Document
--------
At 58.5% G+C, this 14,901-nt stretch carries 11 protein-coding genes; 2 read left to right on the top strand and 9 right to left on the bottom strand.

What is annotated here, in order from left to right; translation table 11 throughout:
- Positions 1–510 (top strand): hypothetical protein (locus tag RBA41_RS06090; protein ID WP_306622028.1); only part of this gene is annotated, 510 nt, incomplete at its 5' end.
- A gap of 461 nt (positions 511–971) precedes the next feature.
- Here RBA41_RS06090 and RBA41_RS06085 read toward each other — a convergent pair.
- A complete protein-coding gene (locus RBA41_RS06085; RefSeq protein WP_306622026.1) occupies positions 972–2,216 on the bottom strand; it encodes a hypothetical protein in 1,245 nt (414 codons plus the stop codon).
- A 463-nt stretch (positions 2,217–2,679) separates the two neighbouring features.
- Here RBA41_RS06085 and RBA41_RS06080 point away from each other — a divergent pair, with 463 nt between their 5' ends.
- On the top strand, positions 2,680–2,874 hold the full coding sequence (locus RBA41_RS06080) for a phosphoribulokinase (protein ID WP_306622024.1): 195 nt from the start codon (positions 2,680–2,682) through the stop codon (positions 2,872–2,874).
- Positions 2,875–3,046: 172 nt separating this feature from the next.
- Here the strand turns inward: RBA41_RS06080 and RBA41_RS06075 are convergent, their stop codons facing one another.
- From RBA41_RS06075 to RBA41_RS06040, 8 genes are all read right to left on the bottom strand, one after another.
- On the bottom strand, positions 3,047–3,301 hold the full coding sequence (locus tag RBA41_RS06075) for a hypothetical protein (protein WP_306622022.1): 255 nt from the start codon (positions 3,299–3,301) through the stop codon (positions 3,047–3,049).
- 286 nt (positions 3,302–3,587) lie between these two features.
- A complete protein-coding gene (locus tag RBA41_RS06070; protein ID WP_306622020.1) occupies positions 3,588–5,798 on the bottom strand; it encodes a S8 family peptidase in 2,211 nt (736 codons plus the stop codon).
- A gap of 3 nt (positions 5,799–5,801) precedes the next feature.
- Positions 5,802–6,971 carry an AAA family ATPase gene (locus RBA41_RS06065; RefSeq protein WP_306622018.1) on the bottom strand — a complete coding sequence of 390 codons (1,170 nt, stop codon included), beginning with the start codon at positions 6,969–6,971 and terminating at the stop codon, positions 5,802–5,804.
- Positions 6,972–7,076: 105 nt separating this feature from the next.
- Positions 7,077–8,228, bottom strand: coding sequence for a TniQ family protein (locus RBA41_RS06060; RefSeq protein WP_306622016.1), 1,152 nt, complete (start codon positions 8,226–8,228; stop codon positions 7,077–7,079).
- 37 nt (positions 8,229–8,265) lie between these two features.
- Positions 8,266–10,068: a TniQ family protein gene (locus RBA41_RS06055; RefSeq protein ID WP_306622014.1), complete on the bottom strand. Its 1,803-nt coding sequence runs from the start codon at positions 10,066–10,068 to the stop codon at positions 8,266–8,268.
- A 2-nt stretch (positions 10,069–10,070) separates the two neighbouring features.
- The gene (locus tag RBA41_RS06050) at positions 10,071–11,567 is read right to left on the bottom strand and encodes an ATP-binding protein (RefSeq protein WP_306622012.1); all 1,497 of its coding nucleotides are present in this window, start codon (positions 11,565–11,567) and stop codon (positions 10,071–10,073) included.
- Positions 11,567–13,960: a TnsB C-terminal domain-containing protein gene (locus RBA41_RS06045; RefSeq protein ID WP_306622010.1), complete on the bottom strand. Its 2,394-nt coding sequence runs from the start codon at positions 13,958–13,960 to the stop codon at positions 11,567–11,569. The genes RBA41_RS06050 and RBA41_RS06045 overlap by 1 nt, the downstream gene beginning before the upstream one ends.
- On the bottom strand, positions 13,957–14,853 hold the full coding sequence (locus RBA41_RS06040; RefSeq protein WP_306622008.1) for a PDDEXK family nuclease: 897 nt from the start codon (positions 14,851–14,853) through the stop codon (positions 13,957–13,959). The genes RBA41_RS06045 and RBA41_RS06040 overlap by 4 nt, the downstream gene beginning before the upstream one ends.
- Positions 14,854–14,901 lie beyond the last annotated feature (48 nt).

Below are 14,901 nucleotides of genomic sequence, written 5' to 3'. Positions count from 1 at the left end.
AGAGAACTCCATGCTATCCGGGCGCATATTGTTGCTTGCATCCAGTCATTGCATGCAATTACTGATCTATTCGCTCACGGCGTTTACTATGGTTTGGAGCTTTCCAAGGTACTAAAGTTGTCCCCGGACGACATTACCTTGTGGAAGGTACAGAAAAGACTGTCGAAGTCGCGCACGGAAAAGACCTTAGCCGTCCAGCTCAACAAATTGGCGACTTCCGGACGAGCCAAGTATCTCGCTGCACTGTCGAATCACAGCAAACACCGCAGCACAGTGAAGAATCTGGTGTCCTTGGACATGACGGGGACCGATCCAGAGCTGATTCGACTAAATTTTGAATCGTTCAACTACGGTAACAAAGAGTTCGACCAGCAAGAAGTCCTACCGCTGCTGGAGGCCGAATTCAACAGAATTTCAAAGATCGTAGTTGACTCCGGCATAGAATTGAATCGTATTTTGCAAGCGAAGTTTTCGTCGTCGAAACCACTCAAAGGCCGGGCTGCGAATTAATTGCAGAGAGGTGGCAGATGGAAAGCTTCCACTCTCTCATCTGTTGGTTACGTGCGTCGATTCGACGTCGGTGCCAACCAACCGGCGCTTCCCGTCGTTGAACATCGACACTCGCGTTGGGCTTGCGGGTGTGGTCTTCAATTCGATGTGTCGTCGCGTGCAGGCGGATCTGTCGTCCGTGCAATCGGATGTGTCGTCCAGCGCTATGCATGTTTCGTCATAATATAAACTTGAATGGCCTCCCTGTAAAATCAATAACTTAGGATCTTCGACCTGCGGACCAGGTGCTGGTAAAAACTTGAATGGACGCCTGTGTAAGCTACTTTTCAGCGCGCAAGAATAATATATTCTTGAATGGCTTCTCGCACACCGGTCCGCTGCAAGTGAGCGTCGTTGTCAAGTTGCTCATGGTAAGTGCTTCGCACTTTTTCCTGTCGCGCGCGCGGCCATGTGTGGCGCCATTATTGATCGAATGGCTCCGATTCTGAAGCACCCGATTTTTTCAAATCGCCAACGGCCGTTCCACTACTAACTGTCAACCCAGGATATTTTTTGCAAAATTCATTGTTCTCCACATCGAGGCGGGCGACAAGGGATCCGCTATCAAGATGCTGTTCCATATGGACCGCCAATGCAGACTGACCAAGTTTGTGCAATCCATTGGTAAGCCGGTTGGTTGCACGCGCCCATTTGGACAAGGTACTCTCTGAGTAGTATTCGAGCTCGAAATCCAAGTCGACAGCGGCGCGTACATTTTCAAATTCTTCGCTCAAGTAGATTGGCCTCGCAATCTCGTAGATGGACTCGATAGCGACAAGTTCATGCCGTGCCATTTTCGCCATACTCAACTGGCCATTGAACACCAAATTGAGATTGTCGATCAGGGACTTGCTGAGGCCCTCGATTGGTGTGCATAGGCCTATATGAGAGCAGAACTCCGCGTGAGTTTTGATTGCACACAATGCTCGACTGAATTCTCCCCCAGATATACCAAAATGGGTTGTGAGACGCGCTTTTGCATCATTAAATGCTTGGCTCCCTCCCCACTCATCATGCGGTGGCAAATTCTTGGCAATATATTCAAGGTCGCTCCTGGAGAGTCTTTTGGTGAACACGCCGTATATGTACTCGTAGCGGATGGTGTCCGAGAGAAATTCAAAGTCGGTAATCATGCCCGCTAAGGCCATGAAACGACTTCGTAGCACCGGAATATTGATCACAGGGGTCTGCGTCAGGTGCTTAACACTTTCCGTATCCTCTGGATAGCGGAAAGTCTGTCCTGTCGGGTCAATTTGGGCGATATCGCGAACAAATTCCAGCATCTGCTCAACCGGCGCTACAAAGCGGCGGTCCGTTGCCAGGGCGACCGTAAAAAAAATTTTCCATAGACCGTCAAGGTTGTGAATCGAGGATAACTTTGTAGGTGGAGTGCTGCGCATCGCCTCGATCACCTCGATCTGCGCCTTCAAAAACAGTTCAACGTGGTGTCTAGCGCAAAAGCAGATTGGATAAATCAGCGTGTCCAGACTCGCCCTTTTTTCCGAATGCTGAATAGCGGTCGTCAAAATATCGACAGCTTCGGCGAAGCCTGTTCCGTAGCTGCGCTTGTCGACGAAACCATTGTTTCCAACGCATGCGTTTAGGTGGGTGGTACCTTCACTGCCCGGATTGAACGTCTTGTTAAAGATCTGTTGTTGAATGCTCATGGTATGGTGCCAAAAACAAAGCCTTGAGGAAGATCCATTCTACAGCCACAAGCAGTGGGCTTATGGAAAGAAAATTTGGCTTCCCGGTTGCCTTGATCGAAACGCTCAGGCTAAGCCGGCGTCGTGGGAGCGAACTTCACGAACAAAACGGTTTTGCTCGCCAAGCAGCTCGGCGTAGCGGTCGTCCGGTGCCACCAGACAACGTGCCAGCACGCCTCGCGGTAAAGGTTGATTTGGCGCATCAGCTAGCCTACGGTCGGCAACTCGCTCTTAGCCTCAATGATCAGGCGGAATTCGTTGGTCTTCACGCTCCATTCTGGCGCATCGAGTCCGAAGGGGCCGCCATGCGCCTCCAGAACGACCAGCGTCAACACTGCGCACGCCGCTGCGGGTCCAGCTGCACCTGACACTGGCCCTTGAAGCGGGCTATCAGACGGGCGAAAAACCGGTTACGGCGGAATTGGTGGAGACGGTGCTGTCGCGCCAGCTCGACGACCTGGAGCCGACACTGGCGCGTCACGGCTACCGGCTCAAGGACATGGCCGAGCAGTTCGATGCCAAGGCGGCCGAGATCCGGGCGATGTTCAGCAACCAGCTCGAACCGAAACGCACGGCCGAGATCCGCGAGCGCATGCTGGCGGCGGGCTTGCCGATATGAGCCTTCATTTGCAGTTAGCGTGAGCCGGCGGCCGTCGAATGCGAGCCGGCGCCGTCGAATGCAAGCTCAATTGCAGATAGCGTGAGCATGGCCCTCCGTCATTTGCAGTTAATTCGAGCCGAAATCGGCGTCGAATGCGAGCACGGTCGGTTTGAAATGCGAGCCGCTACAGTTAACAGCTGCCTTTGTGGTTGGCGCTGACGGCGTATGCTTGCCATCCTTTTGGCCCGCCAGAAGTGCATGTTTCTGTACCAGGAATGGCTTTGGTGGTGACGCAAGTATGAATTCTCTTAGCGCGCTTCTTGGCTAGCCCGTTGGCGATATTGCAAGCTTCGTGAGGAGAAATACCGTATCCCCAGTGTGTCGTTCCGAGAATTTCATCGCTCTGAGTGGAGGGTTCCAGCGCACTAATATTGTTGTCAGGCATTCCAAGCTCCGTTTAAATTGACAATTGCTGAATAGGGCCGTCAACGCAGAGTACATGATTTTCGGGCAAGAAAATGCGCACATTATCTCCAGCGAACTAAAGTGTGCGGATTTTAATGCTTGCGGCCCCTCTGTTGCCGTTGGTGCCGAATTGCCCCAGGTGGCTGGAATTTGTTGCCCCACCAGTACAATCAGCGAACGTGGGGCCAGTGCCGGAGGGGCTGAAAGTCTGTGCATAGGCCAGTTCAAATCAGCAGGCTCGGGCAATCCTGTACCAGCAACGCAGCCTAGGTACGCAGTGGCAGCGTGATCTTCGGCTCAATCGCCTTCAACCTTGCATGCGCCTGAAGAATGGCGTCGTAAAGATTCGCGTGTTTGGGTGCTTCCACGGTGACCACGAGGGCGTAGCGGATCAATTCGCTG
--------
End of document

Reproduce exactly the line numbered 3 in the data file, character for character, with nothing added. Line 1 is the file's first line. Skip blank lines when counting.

- Positions 1–510 (top strand): hypothetical protein (locus tag RBA41_RS06090; protein ID WP_306622028.1); only part of this gene is annotated, 510 nt, incomplete at its 5' end.